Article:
How to pass entire collection(char**) of command line arguments as read-only in c++?

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Suppose I have a program like this:

#include <iostream> #include <string> #include <vector>  // Takes values and outputs a string vector. std::vector<std::string> foo(const int argc, char* args[]) {     std::vector<std::string> strings;     for (int i = 0; i < argc; i++)         strings.push_back(args[i]);     return strings; }  int main(int argc, char *args[]) {      std::vector<std::string> strings = foo(argc, args);      for (unsigned int i = 0; i < strings.size(); i++)         std::cout << strings[i] << std::endl;      return 0; } 

Where the takeaway is that I'm trying pass the main() function's char** argument to another function or class. (I understand there are better ways to achieve what the above program does, my question is about passing char** arguments as read-only).

Questions:

  1. I've found that I can't make the second foo() argument const like the first. Why is this? A char** can't be converted to a const char**?
  2. I want to pass in this argument as "read-only". I'm not sure how to go about this, if it were say a string I'd pass it in via const reference, but I'm not sure how to go about this with pointers?

 


I've found that I can't make the second foo() argument const like the first. Why is this? A char** can't be converted to a const char**?

If it were allowed, you'd be likely to break const correctness. Consider this

char const *a = "literl"; char *b = nullptr; char const **c = &b; // This is not allowed in C++. Like your code. *c = a; // The qualifications match, but now it's b that points at a literal. *b = 'L'; // Modifying a string literal! Oops!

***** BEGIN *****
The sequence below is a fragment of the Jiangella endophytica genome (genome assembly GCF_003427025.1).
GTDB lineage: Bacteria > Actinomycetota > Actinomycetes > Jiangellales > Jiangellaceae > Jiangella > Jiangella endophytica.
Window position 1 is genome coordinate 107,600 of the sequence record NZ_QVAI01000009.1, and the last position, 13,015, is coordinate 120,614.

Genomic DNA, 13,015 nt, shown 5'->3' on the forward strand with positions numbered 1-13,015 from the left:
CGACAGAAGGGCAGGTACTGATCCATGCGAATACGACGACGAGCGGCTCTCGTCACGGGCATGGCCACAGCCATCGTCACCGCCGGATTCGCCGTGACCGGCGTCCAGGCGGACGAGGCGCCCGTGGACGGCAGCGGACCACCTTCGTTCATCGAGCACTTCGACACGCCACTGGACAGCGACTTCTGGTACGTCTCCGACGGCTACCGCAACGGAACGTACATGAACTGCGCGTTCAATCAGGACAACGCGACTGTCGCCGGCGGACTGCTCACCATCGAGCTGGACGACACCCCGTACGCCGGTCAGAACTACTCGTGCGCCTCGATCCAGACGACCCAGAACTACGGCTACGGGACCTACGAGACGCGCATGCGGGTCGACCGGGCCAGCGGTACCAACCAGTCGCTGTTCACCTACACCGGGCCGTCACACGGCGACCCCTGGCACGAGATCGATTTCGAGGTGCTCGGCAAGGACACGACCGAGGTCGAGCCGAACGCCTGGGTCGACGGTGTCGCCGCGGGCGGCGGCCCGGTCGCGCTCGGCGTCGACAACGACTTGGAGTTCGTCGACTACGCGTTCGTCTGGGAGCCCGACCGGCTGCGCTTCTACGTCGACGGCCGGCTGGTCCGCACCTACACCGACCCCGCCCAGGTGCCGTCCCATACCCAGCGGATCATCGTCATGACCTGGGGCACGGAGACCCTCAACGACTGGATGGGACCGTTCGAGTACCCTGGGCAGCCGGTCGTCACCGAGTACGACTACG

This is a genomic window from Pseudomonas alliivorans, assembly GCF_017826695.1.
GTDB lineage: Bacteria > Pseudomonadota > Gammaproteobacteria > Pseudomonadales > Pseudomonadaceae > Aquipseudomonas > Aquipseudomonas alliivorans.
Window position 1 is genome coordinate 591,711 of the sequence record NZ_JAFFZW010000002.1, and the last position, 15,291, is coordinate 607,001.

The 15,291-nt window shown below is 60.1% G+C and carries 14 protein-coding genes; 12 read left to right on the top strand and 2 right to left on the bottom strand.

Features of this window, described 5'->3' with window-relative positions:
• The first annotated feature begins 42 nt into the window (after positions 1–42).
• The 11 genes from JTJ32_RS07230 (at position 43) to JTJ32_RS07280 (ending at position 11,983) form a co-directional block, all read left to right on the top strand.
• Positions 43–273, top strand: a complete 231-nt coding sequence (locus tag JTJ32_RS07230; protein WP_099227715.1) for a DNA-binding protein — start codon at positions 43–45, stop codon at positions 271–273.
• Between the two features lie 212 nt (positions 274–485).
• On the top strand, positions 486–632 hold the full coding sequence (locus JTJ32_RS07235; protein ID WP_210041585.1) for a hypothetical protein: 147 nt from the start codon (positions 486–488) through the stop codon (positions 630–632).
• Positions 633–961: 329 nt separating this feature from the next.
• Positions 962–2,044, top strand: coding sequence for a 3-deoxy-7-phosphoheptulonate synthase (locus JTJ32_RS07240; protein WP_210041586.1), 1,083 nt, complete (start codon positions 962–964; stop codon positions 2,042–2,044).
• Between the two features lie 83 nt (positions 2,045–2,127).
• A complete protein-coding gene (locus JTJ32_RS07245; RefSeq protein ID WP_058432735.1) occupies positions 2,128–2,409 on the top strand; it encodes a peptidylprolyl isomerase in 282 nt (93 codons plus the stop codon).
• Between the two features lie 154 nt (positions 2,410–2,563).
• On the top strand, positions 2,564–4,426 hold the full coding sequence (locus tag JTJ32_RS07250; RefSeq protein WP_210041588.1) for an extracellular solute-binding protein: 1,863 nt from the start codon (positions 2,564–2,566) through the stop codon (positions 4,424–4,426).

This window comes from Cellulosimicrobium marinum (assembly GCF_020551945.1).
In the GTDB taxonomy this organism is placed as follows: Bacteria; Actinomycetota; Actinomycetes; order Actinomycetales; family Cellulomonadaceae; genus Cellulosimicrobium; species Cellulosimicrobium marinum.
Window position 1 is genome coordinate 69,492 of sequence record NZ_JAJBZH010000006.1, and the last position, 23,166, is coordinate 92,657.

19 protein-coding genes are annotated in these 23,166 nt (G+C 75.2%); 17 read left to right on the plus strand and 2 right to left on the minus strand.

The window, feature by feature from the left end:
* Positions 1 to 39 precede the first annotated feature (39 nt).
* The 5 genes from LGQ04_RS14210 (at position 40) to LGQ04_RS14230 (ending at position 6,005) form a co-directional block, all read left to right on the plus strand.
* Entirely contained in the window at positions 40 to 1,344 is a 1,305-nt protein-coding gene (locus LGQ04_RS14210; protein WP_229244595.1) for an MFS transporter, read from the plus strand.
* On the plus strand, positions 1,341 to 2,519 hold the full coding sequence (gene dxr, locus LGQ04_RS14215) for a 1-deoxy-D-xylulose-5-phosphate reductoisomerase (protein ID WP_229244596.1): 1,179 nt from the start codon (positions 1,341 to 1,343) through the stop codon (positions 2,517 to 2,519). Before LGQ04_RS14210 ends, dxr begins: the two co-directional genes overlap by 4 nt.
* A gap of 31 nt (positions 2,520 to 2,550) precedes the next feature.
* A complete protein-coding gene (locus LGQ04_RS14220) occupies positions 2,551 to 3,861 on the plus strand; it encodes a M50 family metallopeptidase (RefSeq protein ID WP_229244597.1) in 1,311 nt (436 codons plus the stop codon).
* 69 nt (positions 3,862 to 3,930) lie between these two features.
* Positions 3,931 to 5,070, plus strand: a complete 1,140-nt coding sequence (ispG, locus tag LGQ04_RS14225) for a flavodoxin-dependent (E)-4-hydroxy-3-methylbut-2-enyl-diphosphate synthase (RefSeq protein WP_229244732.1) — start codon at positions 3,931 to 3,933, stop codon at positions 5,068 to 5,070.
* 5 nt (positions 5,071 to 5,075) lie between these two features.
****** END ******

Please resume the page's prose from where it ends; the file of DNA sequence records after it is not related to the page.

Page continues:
So there is a good reason to disallow it as written. But that doesn't mean you can't do what you want at all. Qualification conversions are possible so long as they are stricter. Well that's the gist of it anyway.

I want to pass in this argument as "read-only". I'm not sure how to go about this, if it were say a string I'd pass it in via const reference, but I'm not sure how to go about this with pointers?

Pass a pointer to a const pointer to a const char. Better write it in code to explain:

                                                         // The const here std::vector<std::string> foo(int const argc, char const* const args[]) {     std::vector<std::string> strings;     for (int i = 0; i < argc; i++)         strings.push_back(args[i]);     return strings; } 

Why is this allowed? Because if we equate it to the bad example I started with, c can no longer be used to assign to b, and so we cannot get into an erroneous state.

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